We are learning more every day about the impact of screen-time on our children’s minds and bodies - and that includes the link between screen use and sleep quality.
Clearly, some children are affected far more dramatically than others. A new study helps explain why.
The evidence for the link between screens and sleep has been mounting for over a decade. Kids who routinely use screens at bedtime - and adults too for that matter - will almost certainly sleep less, and less soundly. There are physical reasons for this as well as psychological ones.
The blue light emitted by screens has long been shown to interfere with the release of the sleep hormone melatonin. But the cognitive arousal kids experience from fast-paced games and videos or drama-filled social media posts is another major factor.
Winding down from all that on-screen action takes time. And that’s why experts unanimously advise powering down devices an hour before bedtime and keeping screens out of bedrooms entirely.
Research has also clearly established the relationship between sleep and mood, sleep and academic achievement, and sleep and “executive function” (basically, all those cognitive activities around memory, judgment, planning and problem solving, and self-awareness). Kids who under-sleep at night are kids who under-perform by day. They feel worse and they do worse.
Children who scored low on a measure psychologists call 'effortful control' were the ones who suffered especially severe fallout from device use at bedtime.
Yet it’s also the case that some kids will struggle more than others with screen-related sleep issues, according to a study by psychologists at Arizona State University and published this week in the journal Psychological Science.
Children who scored low on a measure psychologists call “effortful control” were the ones who suffered especially severe fallout from device use at bedtime.
What is “effortful control”? Essentially, it’s the ability to self-regulate - to maintain focus easily and delay gratification when necessary. A child who struggles to wait to unwrap a present, for example, or to raise her hand in class instead of calling out is showing signs of low effortful control.
Obviously, some degree of self-regulating behaviour develops over time as children mature. But psychologists are now seeing it as a dimension of temperament - that is, a tendency that comes “baked in” to some personalities and not to others.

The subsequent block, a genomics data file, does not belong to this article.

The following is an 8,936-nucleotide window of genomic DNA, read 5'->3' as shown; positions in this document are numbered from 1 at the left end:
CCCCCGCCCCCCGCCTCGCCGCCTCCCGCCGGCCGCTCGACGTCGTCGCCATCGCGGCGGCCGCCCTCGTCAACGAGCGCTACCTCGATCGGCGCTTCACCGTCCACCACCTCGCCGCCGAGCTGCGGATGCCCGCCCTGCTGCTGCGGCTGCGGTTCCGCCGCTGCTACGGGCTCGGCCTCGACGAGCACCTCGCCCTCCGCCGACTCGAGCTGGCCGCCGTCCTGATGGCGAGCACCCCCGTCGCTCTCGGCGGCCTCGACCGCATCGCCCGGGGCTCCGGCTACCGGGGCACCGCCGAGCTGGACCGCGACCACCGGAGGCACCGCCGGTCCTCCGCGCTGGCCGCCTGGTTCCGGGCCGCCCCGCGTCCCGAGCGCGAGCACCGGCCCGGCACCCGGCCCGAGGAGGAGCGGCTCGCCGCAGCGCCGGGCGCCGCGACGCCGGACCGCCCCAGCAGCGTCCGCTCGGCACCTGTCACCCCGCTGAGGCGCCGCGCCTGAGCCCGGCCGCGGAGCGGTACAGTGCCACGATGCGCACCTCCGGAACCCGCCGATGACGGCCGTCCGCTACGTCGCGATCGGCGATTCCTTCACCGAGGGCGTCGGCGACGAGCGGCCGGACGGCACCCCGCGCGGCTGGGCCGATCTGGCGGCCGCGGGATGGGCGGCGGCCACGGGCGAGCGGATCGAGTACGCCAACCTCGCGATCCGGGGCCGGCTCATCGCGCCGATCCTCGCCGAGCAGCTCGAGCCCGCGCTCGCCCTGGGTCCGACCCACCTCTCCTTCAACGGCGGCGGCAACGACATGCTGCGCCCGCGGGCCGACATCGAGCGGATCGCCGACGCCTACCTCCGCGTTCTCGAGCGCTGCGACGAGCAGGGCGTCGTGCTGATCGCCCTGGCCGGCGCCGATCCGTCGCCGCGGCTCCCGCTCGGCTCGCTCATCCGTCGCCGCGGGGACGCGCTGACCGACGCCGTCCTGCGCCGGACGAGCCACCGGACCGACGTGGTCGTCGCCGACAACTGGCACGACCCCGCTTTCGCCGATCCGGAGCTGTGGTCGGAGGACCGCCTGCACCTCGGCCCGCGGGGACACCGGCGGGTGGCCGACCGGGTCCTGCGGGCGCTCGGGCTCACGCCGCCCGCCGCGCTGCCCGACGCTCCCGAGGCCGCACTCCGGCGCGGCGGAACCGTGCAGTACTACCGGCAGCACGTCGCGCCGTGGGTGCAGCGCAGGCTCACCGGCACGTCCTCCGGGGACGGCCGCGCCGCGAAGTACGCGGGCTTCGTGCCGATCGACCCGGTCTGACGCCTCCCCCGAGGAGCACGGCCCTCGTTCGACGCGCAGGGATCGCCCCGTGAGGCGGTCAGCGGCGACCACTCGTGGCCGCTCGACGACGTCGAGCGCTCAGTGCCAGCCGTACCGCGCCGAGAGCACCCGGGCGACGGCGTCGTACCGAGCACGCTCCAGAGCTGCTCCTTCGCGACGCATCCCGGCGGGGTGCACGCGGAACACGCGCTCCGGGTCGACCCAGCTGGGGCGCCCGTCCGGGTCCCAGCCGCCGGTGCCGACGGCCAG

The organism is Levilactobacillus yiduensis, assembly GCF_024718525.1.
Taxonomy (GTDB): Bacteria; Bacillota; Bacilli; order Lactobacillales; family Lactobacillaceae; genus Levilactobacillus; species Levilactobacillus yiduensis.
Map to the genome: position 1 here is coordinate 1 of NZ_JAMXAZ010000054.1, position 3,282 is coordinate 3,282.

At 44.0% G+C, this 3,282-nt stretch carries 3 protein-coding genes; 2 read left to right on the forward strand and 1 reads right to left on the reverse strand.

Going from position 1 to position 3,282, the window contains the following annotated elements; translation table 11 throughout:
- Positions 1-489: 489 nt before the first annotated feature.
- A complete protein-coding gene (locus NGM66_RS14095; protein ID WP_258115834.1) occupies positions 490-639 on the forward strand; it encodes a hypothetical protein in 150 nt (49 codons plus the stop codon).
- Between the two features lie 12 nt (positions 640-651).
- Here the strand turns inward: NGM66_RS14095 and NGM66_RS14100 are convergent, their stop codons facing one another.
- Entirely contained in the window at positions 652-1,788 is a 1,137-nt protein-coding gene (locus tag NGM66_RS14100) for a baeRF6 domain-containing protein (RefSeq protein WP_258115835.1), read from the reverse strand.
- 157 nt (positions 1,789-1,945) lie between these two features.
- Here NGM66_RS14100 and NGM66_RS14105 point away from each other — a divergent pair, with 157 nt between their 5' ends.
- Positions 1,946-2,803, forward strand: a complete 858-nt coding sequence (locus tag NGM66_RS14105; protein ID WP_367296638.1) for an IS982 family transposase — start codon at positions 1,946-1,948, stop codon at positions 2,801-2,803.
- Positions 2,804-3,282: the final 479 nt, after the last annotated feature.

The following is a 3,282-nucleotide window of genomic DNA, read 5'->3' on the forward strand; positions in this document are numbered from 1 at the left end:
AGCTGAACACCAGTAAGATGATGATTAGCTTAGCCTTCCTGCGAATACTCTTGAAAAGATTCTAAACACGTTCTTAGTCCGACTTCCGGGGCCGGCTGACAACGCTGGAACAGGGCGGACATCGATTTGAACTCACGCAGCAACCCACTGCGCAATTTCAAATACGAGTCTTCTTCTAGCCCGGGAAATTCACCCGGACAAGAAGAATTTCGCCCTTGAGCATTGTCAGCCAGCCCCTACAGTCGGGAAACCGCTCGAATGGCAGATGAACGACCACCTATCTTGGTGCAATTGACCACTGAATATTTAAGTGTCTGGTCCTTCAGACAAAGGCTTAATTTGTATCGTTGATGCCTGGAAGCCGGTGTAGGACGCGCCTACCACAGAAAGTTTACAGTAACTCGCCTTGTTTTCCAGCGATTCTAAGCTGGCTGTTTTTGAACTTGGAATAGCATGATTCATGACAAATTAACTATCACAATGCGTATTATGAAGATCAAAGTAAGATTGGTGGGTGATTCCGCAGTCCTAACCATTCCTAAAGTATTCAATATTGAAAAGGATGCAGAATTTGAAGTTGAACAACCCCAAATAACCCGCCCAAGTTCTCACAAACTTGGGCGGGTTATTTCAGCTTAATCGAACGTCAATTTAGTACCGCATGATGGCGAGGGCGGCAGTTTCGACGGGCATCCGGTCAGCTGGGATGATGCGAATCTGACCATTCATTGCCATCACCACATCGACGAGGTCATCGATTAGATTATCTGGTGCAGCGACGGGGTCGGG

Kids who exhibit low effortful control may need extra help when it comes to all kinds of self-regulation - and they are also the most at risk from screen-related sleep issues, according the Arizona State study.
Screen-time and sleep patterns
The research team followed 547 kids aged 7-9 for a week, tracking device use and sleep patterns. Parents kept daily diaries of their children’s screen-time and completed a survey about their temperament.
On average, the children slept 8 hours a night and used screens before bed 5 out of the 7 nights studied. Those children who didn’t use devices at bedtime slept 23 minutes more and went to bed 34 minutes early than their screen-using peers.
But the effect was especially dramatic for the low effortful control children, who lost 40 minutes per night after screen-time before bed.
Interestingly, the study showed that children who scored high on effortful control - about a third of the sample - were not affected by bed-time screen use. (Note that only sleep quantity was examined, not sleep quality.)
The researchers stressed that, because effortful control is a personality characteristic, it can be difficult to change.
"Instead of parents wondering how to help their child better regulate their behavior,” noted senior author Leah Doane, “they can try to focus on creating more consistent sleep and media use schedules.”
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